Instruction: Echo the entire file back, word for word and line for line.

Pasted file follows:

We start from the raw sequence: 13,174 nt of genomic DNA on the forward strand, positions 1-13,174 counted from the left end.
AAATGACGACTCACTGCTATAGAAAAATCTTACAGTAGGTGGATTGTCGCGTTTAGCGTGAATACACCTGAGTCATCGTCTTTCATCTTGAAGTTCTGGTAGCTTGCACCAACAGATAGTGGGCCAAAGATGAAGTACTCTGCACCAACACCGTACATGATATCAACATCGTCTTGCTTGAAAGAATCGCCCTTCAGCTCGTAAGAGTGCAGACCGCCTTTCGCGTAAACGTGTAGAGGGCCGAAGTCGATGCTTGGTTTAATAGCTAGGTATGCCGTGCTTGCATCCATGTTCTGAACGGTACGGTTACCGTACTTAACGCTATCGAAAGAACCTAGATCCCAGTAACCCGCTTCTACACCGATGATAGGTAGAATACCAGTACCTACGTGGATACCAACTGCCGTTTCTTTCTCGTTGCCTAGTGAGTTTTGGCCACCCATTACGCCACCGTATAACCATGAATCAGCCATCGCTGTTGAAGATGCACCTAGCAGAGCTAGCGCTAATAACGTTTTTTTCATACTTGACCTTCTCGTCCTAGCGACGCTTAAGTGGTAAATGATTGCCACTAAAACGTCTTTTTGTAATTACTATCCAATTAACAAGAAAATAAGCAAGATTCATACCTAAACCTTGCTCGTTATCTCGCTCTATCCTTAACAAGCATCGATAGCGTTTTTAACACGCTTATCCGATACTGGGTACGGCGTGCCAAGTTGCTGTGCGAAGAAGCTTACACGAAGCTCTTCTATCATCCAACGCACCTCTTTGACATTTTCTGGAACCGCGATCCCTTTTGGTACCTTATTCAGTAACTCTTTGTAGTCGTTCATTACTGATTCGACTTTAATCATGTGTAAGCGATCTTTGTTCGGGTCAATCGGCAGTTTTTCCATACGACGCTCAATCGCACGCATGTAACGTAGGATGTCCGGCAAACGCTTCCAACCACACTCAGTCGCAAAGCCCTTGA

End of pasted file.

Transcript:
We start from the raw sequence: 13,174 nt of genomic DNA on the forward strand, positions 1-13,174 counted from the left end.
AAATGACGACTCACTGCTATAGAAAAATCTTACAGTAGGTGGATTGTCGCGTTTAGCGTGAATACACCTGAGTCATCGTCTTTCATCTTGAAGTTCTGGTAGCTTGCACCAACAGATAGTGGGCCAAAGATGAAGTACTCTGCACCAACACCGTACATGATATCAACATCGTCTTGCTTGAAAGAATCGCCCTTCAGCTCGTAAGAGTGCAGACCGCCTTTCGCGTAAACGTGTAGAGGGCCGAAGTCGATGCTTGGTTTAATAGCTAGGTATGCCGTGCTTGCATCCATGTTCTGAACGGTACGGTTACCGTACTTAACGCTATCGAAAGAACCTAGATCCCAGTAACCCGCTTCTACACCGATGATAGGTAGAATACCAGTACCTACGTGGATACCAACTGCCGTTTCTTTCTCGTTGCCTAGTGAGTTTTGGCCACCCATTACGCCACCGTATAACCATGAATCAGCCATCGCTGTTGAAGATGCACCTAGCAGAGCTAGCGCTAATAACGTTTTTTTCATACTTGACCTTCTCGTCCTAGCGACGCTTAAGTGGTAAATGATTGCCACTAAAACGTCTTTTTGTAATTACTATCCAATTAACAAGAAAATAAGCAAGATTCATACCTAAACCTTGCTCGTTATCTCGCTCTATCCTTAACAAGCATCGATAGCGTTTTTAACACGCTTATCCGATACTGGGTACGGCGTGCCAAGTTGCTGTGCGAAGAAGCTTACACGAAGCTCTTCTATCATCCAACGCACCTCTTTGACATTTTCTGGAACCGCGATCCCTTTTGGTACCTTATTCAGTAACTCTTTGTAGTCGTTCATTACTGATTCGACTTTAATCATGTGTAAGCGATCTTTGTTCGGGTCAATCGGCAGTTTTTCCATACGACGCTCAATCGCACGCATGTAACGTAGGATGTCCGGCAAACGCTTCCAACCACACTCAGTCGCAAAGCCCTTGA